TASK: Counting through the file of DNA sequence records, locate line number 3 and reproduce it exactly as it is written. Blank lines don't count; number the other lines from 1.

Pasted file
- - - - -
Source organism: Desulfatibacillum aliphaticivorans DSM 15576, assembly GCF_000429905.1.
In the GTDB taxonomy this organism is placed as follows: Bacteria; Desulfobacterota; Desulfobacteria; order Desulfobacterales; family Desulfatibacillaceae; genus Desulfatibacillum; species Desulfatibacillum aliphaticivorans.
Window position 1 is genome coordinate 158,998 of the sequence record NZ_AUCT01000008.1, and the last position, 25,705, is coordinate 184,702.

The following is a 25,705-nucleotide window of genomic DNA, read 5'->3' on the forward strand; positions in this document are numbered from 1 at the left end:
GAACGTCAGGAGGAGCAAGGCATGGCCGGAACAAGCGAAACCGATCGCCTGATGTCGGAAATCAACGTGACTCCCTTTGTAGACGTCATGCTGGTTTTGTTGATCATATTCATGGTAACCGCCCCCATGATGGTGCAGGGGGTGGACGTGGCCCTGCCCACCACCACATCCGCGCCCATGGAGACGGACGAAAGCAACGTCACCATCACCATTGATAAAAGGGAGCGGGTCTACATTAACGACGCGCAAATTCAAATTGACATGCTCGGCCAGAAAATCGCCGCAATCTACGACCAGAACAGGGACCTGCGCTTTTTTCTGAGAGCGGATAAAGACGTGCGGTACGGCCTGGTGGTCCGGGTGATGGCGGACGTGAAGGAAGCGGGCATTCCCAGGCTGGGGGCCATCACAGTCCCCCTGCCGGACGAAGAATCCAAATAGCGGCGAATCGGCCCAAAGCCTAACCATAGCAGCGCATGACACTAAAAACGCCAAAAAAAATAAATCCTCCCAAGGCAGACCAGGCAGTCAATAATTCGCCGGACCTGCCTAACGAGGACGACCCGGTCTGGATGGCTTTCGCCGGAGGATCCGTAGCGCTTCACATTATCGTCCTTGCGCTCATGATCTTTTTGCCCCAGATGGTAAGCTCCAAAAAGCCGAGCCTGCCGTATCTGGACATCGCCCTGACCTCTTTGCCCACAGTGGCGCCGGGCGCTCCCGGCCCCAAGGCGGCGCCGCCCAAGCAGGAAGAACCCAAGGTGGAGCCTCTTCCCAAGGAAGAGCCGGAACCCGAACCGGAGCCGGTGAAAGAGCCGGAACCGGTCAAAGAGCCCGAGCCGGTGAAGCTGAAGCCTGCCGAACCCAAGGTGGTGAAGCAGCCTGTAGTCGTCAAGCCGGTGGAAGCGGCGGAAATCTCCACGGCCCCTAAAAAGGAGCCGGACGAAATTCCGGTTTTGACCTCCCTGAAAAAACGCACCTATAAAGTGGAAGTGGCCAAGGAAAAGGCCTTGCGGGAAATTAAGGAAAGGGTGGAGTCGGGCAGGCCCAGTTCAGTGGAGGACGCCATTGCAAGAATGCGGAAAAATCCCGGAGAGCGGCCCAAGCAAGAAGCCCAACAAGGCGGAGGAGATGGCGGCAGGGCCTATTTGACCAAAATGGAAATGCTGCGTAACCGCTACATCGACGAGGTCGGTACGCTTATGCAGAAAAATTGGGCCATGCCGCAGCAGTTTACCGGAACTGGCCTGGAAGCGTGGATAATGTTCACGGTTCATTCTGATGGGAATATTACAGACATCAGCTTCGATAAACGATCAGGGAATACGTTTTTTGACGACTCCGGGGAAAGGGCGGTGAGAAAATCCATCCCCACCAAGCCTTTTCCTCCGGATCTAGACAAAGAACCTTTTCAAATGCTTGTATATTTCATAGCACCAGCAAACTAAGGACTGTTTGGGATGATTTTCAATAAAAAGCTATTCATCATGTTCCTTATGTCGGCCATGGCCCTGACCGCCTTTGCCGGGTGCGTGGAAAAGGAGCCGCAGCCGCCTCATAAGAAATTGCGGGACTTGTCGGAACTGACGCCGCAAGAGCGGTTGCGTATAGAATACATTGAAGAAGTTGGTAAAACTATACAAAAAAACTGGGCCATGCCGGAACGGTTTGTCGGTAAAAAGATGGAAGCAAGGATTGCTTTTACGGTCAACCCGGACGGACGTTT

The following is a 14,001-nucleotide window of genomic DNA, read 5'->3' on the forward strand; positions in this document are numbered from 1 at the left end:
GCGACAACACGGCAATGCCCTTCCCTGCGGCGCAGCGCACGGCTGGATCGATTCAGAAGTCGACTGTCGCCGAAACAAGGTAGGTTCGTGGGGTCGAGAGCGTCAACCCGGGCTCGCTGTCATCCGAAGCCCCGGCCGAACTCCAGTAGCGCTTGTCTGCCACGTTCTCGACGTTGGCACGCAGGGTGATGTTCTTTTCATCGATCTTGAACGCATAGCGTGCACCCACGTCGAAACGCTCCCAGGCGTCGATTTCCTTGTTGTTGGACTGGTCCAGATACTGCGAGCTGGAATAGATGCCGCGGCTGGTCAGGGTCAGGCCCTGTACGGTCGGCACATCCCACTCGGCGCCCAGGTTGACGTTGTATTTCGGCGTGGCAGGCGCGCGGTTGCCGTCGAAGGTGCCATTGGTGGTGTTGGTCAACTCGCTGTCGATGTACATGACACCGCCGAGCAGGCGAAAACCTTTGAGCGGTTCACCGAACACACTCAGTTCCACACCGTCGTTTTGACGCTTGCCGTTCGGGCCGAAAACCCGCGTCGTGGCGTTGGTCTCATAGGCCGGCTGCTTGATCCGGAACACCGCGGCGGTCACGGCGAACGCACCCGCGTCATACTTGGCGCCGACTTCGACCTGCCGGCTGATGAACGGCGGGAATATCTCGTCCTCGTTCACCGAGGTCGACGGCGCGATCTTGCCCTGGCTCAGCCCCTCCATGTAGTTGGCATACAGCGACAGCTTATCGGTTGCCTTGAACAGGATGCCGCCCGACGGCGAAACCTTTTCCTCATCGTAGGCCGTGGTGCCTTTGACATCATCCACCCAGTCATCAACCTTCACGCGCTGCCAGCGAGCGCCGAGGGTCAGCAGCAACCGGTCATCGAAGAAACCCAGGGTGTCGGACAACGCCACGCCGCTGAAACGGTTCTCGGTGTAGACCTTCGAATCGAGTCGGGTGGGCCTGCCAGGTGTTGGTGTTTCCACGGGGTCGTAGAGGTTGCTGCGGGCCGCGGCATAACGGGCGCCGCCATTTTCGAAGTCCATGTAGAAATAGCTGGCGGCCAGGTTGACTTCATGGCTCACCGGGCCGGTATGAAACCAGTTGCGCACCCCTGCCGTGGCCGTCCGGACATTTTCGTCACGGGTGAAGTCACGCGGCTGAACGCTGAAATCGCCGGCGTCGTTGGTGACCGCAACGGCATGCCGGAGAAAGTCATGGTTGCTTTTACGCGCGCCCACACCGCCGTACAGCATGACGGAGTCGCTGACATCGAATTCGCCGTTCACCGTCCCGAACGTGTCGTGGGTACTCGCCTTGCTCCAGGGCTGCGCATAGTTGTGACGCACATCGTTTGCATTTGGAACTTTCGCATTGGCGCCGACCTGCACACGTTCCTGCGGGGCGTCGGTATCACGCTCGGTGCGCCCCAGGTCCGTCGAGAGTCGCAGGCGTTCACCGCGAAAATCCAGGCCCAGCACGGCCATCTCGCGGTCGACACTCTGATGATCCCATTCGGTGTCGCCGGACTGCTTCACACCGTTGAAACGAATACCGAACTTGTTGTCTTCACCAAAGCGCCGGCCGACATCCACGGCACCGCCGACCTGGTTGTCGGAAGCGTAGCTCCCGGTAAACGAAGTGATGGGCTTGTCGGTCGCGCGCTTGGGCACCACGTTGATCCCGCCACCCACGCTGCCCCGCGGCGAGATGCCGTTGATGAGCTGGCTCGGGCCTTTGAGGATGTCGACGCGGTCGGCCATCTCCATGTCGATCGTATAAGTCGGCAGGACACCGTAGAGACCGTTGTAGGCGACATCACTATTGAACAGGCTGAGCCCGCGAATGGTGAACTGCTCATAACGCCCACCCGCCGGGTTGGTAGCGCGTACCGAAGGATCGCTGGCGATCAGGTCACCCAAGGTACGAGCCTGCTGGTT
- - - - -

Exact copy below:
Window position 1 is genome coordinate 158,998 of the sequence record NZ_AUCT01000008.1, and the last position, 25,705, is coordinate 184,702.